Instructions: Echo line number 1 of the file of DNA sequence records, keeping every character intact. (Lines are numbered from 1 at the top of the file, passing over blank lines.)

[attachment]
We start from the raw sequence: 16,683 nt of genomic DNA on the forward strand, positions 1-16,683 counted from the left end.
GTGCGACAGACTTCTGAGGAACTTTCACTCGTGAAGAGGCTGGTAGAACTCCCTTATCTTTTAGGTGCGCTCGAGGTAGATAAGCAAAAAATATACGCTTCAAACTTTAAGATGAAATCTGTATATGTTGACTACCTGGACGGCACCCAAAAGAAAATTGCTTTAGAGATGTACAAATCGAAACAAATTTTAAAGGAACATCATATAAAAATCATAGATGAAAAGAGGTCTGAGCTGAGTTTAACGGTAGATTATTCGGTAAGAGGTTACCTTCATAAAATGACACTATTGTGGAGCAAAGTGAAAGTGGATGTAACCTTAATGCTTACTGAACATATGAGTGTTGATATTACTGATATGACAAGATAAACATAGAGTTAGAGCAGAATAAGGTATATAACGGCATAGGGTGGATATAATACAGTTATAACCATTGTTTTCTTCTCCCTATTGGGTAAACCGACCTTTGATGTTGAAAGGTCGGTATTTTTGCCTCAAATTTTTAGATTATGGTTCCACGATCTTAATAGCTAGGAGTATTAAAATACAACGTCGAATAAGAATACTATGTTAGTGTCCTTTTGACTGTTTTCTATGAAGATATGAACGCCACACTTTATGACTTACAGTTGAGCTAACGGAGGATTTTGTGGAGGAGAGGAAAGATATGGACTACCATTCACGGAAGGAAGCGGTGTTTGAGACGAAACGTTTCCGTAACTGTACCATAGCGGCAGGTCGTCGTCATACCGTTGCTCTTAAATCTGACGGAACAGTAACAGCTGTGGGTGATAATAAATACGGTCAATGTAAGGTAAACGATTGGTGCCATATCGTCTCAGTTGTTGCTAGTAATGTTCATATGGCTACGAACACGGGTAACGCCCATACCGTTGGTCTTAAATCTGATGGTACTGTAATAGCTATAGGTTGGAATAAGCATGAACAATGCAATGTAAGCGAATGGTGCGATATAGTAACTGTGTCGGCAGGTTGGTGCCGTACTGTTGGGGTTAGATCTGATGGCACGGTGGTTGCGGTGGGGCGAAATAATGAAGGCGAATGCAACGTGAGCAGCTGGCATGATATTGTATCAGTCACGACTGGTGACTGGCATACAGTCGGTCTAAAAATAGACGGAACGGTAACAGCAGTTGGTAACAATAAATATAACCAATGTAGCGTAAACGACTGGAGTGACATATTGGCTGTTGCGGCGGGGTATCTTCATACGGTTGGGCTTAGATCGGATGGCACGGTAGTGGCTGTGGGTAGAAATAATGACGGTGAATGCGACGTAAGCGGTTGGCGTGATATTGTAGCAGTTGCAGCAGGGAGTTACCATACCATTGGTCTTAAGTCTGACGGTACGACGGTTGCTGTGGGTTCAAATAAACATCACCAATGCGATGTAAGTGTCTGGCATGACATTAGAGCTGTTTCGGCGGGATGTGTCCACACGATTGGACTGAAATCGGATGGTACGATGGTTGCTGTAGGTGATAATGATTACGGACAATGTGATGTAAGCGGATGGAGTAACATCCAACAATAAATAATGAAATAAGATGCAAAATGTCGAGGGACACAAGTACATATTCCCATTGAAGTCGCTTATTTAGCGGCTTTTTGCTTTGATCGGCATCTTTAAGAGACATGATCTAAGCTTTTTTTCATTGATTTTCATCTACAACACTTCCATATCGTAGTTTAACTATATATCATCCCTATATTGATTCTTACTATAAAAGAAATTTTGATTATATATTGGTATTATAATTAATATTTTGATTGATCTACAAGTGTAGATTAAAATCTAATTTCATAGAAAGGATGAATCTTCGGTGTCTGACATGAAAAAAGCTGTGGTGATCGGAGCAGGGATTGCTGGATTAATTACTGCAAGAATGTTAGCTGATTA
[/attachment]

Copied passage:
We start from the raw sequence: 16,683 nt of genomic DNA on the forward strand, positions 1-16,683 counted from the left end.